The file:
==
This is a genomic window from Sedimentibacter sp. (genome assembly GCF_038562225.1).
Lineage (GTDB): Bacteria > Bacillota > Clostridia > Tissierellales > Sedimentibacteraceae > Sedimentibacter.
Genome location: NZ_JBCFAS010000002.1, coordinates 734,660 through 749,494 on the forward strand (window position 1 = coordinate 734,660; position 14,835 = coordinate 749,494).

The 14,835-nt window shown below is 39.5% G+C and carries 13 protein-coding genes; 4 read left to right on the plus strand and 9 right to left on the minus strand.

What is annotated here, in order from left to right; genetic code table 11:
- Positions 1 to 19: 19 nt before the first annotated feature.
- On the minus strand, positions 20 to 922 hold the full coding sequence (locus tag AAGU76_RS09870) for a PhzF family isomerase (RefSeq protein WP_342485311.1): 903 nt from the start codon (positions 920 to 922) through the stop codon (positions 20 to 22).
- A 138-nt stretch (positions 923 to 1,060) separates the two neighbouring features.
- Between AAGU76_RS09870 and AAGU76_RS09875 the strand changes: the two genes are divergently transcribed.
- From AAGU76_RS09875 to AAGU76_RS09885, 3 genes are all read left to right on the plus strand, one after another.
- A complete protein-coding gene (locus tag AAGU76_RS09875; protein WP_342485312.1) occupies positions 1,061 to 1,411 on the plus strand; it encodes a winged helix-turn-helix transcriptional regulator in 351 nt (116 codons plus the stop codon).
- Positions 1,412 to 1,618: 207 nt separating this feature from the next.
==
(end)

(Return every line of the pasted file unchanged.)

This is a genomic window from Sedimentibacter sp. (genome assembly GCF_038562225.1).
Lineage (GTDB): Bacteria > Bacillota > Clostridia > Tissierellales > Sedimentibacteraceae > Sedimentibacter.
Genome location: NZ_JBCFAS010000002.1, coordinates 734,660 through 749,494 on the forward strand (window position 1 = coordinate 734,660; position 14,835 = coordinate 749,494).

The 14,835-nt window shown below is 39.5% G+C and carries 13 protein-coding genes; 4 read left to right on the plus strand and 9 right to left on the minus strand.

What is annotated here, in order from left to right; genetic code table 11:
- Positions 1 to 19: 19 nt before the first annotated feature.
- On the minus strand, positions 20 to 922 hold the full coding sequence (locus tag AAGU76_RS09870) for a PhzF family isomerase (RefSeq protein WP_342485311.1): 903 nt from the start codon (positions 920 to 922) through the stop codon (positions 20 to 22).
- A 138-nt stretch (positions 923 to 1,060) separates the two neighbouring features.
- Between AAGU76_RS09870 and AAGU76_RS09875 the strand changes: the two genes are divergently transcribed.
- From AAGU76_RS09875 to AAGU76_RS09885, 3 genes are all read left to right on the plus strand, one after another.
- A complete protein-coding gene (locus tag AAGU76_RS09875; protein WP_342485312.1) occupies positions 1,061 to 1,411 on the plus strand; it encodes a winged helix-turn-helix transcriptional regulator in 351 nt (116 codons plus the stop codon).
- Positions 1,412 to 1,618: 207 nt separating this feature from the next.